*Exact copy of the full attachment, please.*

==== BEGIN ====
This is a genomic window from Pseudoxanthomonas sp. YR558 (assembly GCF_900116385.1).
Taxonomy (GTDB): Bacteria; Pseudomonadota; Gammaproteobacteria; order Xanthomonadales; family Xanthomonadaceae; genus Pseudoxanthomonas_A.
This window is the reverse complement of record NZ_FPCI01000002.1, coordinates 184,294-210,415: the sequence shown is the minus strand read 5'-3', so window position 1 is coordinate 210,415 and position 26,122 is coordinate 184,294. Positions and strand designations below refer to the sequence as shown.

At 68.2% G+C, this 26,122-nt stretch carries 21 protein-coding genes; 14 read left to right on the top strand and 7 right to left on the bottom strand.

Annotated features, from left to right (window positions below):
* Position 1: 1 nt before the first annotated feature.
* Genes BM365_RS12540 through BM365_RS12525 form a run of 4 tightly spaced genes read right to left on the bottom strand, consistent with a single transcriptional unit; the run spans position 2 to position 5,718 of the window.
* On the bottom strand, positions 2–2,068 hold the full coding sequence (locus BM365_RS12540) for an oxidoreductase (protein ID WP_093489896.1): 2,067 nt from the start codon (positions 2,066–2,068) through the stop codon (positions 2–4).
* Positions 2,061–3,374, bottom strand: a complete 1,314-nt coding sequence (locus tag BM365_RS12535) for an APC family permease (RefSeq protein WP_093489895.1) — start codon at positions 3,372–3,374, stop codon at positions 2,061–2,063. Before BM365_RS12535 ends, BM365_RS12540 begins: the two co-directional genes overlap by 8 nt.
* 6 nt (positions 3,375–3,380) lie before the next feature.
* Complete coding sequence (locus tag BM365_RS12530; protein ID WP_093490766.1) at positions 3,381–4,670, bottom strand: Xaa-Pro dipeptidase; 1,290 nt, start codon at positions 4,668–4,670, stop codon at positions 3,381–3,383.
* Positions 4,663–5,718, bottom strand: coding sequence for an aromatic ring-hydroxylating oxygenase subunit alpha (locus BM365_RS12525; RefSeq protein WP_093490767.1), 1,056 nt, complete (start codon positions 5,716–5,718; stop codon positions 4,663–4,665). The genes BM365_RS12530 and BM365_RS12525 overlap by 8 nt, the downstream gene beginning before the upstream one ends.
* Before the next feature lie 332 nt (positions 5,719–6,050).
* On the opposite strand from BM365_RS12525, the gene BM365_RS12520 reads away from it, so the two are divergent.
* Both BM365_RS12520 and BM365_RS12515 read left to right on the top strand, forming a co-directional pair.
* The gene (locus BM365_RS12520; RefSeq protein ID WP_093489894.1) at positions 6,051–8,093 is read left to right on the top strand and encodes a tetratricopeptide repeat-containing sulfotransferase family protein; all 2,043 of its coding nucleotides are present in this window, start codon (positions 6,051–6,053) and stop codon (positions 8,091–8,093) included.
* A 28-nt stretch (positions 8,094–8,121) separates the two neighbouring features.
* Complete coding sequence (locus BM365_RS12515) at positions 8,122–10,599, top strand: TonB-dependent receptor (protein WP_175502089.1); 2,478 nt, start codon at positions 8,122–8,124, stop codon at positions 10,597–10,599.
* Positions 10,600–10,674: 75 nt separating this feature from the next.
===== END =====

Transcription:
This is a genomic window from Pseudoxanthomonas sp. YR558 (assembly GCF_900116385.1).
Taxonomy (GTDB): Bacteria; Pseudomonadota; Gammaproteobacteria; order Xanthomonadales; family Xanthomonadaceae; genus Pseudoxanthomonas_A.
This window is the reverse complement of record NZ_FPCI01000002.1, coordinates 184,294-210,415: the sequence shown is the minus strand read 5'-3', so window position 1 is coordinate 210,415 and position 26,122 is coordinate 184,294. Positions and strand designations below refer to the sequence as shown.

At 68.2% G+C, this 26,122-nt stretch carries 21 protein-coding genes; 14 read left to right on the top strand and 7 right to left on the bottom strand.

Annotated features, from left to right (window positions below):
* Position 1: 1 nt before the first annotated feature.
* Genes BM365_RS12540 through BM365_RS12525 form a run of 4 tightly spaced genes read right to left on the bottom strand, consistent with a single transcriptional unit; the run spans position 2 to position 5,718 of the window.
* On the bottom strand, positions 2–2,068 hold the full coding sequence (locus BM365_RS12540) for an oxidoreductase (protein ID WP_093489896.1): 2,067 nt from the start codon (positions 2,066–2,068) through the stop codon (positions 2–4).
* Positions 2,061–3,374, bottom strand: a complete 1,314-nt coding sequence (locus tag BM365_RS12535) for an APC family permease (RefSeq protein WP_093489895.1) — start codon at positions 3,372–3,374, stop codon at positions 2,061–2,063. Before BM365_RS12535 ends, BM365_RS12540 begins: the two co-directional genes overlap by 8 nt.
* 6 nt (positions 3,375–3,380) lie before the next feature.
* Complete coding sequence (locus tag BM365_RS12530; protein ID WP_093490766.1) at positions 3,381–4,670, bottom strand: Xaa-Pro dipeptidase; 1,290 nt, start codon at positions 4,668–4,670, stop codon at positions 3,381–3,383.
* Positions 4,663–5,718, bottom strand: coding sequence for an aromatic ring-hydroxylating oxygenase subunit alpha (locus BM365_RS12525; RefSeq protein WP_093490767.1), 1,056 nt, complete (start codon positions 5,716–5,718; stop codon positions 4,663–4,665). The genes BM365_RS12530 and BM365_RS12525 overlap by 8 nt, the downstream gene beginning before the upstream one ends.
* Before the next feature lie 332 nt (positions 5,719–6,050).
* On the opposite strand from BM365_RS12525, the gene BM365_RS12520 reads away from it, so the two are divergent.
* Both BM365_RS12520 and BM365_RS12515 read left to right on the top strand, forming a co-directional pair.
* The gene (locus BM365_RS12520; RefSeq protein ID WP_093489894.1) at positions 6,051–8,093 is read left to right on the top strand and encodes a tetratricopeptide repeat-containing sulfotransferase family protein; all 2,043 of its coding nucleotides are present in this window, start codon (positions 6,051–6,053) and stop codon (positions 8,091–8,093) included.
* A 28-nt stretch (positions 8,094–8,121) separates the two neighbouring features.
* Complete coding sequence (locus BM365_RS12515) at positions 8,122–10,599, top strand: TonB-dependent receptor (protein WP_175502089.1); 2,478 nt, start codon at positions 8,122–8,124, stop codon at positions 10,597–10,599.
* Positions 10,600–10,674: 75 nt separating this feature from the next.